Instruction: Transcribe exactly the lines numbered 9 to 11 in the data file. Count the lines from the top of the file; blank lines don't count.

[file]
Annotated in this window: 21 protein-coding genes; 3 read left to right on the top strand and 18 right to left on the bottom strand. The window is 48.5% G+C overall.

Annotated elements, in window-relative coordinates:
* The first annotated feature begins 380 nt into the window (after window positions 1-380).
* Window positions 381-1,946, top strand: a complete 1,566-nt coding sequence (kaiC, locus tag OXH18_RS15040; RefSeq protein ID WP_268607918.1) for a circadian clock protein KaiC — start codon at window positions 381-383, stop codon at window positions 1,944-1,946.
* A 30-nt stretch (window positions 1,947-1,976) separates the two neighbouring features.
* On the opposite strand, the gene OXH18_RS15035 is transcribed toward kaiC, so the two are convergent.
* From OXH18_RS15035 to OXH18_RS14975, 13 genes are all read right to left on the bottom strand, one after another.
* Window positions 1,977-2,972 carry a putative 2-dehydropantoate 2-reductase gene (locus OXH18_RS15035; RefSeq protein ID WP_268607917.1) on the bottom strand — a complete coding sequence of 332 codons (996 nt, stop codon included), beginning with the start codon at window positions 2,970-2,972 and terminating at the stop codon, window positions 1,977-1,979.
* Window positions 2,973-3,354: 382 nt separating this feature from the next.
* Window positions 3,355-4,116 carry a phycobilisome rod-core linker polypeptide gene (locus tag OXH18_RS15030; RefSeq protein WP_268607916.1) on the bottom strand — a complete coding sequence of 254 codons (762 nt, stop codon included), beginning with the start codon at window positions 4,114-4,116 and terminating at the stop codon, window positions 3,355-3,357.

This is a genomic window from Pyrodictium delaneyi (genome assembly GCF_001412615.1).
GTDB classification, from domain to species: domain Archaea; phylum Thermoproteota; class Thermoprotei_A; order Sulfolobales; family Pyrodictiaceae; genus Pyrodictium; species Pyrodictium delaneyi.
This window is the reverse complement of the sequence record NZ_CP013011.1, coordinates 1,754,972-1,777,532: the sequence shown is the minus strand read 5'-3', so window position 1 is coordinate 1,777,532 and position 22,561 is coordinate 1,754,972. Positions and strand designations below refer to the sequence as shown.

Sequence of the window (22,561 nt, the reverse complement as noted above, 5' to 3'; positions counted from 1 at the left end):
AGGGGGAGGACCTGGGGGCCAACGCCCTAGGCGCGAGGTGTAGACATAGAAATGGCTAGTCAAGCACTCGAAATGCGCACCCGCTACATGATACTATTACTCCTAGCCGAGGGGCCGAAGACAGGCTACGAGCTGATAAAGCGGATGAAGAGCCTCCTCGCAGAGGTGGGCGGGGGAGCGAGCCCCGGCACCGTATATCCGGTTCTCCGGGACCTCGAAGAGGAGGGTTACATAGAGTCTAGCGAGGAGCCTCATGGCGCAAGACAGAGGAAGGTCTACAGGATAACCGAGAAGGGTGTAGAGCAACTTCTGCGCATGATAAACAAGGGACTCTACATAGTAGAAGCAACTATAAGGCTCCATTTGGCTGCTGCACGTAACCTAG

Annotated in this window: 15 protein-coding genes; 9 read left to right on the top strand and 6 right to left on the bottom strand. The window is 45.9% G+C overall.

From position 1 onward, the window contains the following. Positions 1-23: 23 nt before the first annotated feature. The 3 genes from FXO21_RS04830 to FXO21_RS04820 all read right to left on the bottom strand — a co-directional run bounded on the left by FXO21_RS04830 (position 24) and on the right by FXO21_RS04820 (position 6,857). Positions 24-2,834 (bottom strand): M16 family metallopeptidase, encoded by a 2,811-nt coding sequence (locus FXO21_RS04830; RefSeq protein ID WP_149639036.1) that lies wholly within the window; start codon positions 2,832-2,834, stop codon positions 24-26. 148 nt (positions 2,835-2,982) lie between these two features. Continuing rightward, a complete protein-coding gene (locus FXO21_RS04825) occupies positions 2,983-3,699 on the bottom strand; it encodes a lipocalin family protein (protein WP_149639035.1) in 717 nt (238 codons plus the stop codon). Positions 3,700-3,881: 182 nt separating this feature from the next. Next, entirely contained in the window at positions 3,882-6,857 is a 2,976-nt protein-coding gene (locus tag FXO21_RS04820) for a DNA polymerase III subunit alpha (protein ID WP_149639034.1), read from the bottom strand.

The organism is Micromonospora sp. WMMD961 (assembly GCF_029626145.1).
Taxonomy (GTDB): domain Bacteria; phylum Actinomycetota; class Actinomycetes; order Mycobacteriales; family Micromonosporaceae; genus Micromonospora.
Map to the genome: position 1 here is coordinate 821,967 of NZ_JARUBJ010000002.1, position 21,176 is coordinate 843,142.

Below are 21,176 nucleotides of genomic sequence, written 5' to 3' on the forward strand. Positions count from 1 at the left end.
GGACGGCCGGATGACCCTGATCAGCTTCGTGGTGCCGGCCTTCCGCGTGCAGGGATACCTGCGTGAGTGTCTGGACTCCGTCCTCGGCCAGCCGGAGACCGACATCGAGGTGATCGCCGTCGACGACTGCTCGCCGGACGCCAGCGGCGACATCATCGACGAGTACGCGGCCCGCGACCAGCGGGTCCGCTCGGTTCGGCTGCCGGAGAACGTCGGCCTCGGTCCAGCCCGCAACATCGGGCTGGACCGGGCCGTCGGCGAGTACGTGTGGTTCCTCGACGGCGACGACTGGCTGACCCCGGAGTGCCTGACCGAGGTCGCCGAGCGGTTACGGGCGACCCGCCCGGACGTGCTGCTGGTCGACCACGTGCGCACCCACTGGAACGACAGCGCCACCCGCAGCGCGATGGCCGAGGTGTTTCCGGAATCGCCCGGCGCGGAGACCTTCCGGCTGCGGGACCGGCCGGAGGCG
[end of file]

* Window positions 2,973-3,354: 382 nt separating this feature from the next.
* Window positions 3,355-4,116 carry a phycobilisome rod-core linker polypeptide gene (locus tag OXH18_RS15030; RefSeq protein WP_268607916.1) on the bottom strand — a complete coding sequence of 254 codons (762 nt, stop codon included), beginning with the start codon at window positions 4,114-4,116 and terminating at the stop codon, window positions 3,355-3,357.

This is a genomic window from Pyrodictium delaneyi (genome assembly GCF_001412615.1).